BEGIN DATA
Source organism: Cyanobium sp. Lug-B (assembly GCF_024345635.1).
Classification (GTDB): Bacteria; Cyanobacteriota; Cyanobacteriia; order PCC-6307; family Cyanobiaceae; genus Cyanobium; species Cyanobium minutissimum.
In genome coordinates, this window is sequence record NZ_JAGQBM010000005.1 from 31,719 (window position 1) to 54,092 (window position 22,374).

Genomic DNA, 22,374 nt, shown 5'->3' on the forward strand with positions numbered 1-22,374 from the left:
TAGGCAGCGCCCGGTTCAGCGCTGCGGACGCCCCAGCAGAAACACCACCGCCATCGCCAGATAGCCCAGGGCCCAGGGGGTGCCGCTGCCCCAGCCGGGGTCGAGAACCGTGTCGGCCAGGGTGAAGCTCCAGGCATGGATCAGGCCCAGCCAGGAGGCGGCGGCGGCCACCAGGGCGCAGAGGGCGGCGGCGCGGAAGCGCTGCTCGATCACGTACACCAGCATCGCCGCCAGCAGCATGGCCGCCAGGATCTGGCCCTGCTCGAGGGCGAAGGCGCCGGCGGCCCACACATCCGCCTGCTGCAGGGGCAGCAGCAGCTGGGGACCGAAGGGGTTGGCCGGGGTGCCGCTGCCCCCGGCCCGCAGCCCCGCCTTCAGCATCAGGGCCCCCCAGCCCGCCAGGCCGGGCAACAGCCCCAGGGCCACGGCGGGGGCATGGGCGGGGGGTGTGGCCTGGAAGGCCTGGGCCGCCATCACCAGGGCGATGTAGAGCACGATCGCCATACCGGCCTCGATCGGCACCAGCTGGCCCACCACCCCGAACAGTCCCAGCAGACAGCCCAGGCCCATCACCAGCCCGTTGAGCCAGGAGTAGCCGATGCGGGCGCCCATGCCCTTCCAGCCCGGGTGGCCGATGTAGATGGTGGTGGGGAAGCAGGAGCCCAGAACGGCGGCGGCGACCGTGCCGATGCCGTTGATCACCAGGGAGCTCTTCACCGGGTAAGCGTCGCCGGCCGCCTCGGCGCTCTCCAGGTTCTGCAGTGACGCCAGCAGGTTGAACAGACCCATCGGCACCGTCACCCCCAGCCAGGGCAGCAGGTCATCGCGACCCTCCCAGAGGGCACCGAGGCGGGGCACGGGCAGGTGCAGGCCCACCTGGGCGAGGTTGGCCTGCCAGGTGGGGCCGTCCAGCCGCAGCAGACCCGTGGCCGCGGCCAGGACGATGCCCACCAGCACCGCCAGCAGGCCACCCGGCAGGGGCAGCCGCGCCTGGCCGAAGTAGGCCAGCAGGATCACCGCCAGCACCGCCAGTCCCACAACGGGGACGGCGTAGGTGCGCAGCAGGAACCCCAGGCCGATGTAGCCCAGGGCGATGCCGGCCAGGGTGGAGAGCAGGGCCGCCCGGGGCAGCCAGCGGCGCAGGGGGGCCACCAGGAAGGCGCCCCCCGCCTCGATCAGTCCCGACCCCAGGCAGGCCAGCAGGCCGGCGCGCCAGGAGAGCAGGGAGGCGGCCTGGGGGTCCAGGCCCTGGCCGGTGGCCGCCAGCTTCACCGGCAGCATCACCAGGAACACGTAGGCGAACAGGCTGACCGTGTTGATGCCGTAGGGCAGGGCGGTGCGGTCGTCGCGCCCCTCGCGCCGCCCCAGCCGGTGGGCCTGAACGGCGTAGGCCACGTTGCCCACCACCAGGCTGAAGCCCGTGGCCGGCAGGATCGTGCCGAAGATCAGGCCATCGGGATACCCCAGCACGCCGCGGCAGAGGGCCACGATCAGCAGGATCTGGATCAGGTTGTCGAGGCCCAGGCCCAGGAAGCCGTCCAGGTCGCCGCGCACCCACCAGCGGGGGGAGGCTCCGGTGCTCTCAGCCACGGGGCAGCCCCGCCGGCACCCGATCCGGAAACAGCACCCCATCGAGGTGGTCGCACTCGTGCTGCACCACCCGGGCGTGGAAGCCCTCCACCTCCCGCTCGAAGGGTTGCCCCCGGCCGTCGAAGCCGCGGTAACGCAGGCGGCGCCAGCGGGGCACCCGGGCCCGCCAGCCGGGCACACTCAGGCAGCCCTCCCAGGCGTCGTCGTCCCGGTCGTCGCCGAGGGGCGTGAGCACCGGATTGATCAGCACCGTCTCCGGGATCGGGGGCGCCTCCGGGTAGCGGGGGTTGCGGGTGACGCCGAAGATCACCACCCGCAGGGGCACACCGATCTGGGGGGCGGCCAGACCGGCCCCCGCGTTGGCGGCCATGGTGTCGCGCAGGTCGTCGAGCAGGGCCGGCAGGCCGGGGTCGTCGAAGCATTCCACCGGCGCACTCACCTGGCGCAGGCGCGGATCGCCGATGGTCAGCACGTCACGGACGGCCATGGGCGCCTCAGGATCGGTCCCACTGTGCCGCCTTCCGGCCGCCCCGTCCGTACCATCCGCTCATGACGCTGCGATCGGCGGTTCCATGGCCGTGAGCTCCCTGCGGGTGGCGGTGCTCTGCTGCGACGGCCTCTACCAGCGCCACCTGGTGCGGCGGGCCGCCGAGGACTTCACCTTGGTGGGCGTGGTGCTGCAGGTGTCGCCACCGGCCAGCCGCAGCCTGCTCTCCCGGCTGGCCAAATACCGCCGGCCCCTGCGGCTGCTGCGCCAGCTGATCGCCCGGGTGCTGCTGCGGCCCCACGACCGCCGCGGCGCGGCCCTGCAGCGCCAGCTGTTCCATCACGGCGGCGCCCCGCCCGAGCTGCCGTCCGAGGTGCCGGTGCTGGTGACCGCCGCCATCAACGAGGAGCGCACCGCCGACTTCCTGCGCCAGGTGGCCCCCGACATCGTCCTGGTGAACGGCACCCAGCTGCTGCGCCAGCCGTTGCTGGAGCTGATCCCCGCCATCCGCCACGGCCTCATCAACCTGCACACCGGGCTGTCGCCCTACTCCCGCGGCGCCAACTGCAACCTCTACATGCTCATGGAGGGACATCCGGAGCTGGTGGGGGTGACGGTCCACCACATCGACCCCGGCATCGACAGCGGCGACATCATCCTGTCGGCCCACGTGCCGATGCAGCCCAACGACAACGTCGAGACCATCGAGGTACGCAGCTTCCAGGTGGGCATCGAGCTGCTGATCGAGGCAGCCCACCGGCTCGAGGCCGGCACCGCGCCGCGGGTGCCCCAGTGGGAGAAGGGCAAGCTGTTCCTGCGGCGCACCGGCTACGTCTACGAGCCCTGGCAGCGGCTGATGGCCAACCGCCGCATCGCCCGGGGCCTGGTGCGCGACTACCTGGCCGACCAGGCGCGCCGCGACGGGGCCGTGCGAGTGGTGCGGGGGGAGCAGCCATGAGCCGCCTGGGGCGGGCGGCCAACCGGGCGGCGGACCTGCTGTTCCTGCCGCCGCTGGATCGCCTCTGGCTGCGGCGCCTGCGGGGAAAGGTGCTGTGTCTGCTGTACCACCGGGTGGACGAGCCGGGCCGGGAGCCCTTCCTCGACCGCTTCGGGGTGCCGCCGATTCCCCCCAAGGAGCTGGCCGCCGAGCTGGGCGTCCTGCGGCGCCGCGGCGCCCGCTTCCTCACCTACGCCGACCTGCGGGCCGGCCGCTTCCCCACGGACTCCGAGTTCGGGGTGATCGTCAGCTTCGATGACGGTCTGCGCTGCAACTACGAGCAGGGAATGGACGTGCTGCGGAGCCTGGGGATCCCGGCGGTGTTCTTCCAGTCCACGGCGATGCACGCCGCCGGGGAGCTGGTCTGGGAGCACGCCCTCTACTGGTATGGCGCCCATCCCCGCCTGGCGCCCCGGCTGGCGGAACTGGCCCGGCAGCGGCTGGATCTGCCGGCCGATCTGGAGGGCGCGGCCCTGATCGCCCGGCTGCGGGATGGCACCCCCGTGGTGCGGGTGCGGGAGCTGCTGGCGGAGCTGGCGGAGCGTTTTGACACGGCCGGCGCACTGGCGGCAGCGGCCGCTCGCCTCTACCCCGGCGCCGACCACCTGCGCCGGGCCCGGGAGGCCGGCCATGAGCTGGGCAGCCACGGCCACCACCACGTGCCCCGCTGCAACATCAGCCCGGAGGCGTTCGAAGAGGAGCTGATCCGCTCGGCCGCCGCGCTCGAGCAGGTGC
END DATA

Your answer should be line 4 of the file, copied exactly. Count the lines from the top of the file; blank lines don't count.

Genomic DNA, 22,374 nt, shown 5'->3' on the forward strand with positions numbered 1-22,374 from the left: